Species of Spaces and Other Pieces (Penguin Classics) [Georges Perec, John Sturrock] on *FREE* shipping on qualifying offers. “One of the most . One of the most significant literary personalities in the world.”—Italo Calvino Georges Perec, author of the highly acclaimed. Georges Perec, author of th highly acclaimed Life: A User’s Manual, was only forty-six when he Species if Spaces / Especes d’espaces. (). For Pien e.
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Species of Spaces and Other Pieces – Georges Perec – Google Books
Want to Read saving…. Want to Read Currently Reading Read. Refresh and try again. Open Preview See a Problem? Thanks for telling us about the problem. Return to Book Page. George Perec produced some of the most entertaining and spirited essays of his age, and Species of Spaces and Other Pieces is edited and translated from the French with an introduction by John Sturrock in Penguin Classics.
Georges Perec, author of Life: A User’s Manualwas one of the most surprising and enjoyable of all modern French writers. The pieces in this volume show George Perec produced some of the most entertaining and spirited essays of his age, and Species of Spaces and Other Pieces is edited and translated from the French with an introduction by John Sturrock in Penguin Classics.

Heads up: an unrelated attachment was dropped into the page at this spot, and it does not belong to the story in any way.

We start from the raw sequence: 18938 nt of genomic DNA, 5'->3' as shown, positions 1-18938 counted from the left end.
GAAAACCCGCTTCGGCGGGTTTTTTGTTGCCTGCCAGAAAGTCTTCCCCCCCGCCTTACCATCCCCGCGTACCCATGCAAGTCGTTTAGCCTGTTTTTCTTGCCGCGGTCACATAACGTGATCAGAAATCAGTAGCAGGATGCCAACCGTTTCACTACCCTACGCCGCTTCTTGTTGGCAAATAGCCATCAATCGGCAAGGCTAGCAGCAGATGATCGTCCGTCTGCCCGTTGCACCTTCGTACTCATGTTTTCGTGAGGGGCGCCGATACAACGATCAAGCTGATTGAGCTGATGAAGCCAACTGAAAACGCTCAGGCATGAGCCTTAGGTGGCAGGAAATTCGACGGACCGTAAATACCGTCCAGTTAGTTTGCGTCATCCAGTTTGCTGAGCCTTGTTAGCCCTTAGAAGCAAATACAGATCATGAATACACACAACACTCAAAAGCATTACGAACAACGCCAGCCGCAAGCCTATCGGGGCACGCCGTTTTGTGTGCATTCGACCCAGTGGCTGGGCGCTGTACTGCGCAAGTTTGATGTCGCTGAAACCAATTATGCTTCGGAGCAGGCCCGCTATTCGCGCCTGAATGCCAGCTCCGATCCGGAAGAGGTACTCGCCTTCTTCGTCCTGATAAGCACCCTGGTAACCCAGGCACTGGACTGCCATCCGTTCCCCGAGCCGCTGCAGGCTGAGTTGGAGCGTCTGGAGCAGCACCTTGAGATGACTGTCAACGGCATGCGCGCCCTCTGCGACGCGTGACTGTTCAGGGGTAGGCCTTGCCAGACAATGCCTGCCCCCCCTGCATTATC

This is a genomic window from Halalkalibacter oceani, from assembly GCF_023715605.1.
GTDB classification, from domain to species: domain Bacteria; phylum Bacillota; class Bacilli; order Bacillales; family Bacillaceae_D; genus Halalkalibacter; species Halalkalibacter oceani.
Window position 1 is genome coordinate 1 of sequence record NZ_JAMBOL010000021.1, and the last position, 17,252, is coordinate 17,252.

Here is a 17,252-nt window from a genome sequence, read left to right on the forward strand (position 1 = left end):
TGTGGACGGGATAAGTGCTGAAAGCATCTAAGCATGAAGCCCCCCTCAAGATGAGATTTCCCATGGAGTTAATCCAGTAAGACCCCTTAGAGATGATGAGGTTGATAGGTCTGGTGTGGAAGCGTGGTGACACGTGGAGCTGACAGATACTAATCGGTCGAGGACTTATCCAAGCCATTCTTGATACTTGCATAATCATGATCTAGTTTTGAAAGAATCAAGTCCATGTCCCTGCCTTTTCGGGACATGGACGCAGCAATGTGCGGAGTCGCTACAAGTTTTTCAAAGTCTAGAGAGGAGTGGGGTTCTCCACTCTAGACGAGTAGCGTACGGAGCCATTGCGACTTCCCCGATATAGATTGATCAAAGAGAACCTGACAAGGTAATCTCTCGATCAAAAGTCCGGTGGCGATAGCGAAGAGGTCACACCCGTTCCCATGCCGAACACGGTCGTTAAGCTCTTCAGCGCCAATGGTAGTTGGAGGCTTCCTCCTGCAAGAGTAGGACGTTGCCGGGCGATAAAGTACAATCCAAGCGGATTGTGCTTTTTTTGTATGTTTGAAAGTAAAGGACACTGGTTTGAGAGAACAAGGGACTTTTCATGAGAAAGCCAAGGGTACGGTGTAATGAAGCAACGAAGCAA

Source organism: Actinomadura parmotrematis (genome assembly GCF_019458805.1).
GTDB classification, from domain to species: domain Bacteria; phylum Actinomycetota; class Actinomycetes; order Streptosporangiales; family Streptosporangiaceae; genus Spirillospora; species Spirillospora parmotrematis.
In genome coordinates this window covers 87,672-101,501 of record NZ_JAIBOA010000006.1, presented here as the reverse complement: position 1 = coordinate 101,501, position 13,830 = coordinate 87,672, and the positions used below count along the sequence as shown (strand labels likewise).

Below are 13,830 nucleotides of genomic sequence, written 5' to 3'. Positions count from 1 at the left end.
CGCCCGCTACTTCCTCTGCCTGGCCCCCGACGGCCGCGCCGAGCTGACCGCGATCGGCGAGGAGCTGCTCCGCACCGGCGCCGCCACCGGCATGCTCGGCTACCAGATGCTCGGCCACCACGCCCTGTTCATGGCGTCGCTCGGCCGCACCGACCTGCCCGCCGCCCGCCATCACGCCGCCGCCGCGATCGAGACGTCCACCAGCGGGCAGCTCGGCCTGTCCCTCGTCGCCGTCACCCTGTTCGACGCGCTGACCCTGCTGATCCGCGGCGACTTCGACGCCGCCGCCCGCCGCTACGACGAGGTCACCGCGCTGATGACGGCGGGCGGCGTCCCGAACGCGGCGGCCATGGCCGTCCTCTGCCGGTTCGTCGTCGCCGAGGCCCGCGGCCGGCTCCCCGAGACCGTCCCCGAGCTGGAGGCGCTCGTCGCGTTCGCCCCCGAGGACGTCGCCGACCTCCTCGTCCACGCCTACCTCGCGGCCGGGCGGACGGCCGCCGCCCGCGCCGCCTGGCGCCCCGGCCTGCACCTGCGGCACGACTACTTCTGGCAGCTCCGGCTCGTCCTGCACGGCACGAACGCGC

The pieces in this volume show him to be at times playful, more serious at other, but writing always with the lightest of touches.
He had the keenest of eyes for the ‘infra-ordinary’, the things we do every day – eating, sleeping, working – and the places we do them in without giving them a moment’s thought. But behind the lightness and humour, there is also the sadness of a French Jewish boy who lost his parents in the Second World War and found comfort in the material world around him, and above all in writing.
This volume contains a selection of Georges Perec’s non-fiction works, along with a charming short story, ‘The Winter Journey’. It includes notes and an introduction describing Perec’s life and career.
Georges Perec was born in Paris, the son of Polish Jews. After his father was killed in the Army, and his mother deported to Auschwitz where she later died, Perec was adopted by his aunt and uncle.
Working for most of his life as an archivist, Perec was one of the most important post-war French novelists. He is best remembered as the author of Life, A User’s Manual and The Voida novel which does not use the letter ‘e’. Paperbackpages.
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Species of Spaces and Other Pieces
He can blow on his hands to warm them up, and blow on his soup to cool it down. He also said that at the end of his life he would like to have used peerc the words in the dictionary and create some of his own words.
One can only imagine the many books Georges Perec would have written if he lived to be 86 instead of dying of lung cancer at Ah, Georges, speckes as celebration; language as game; language as play.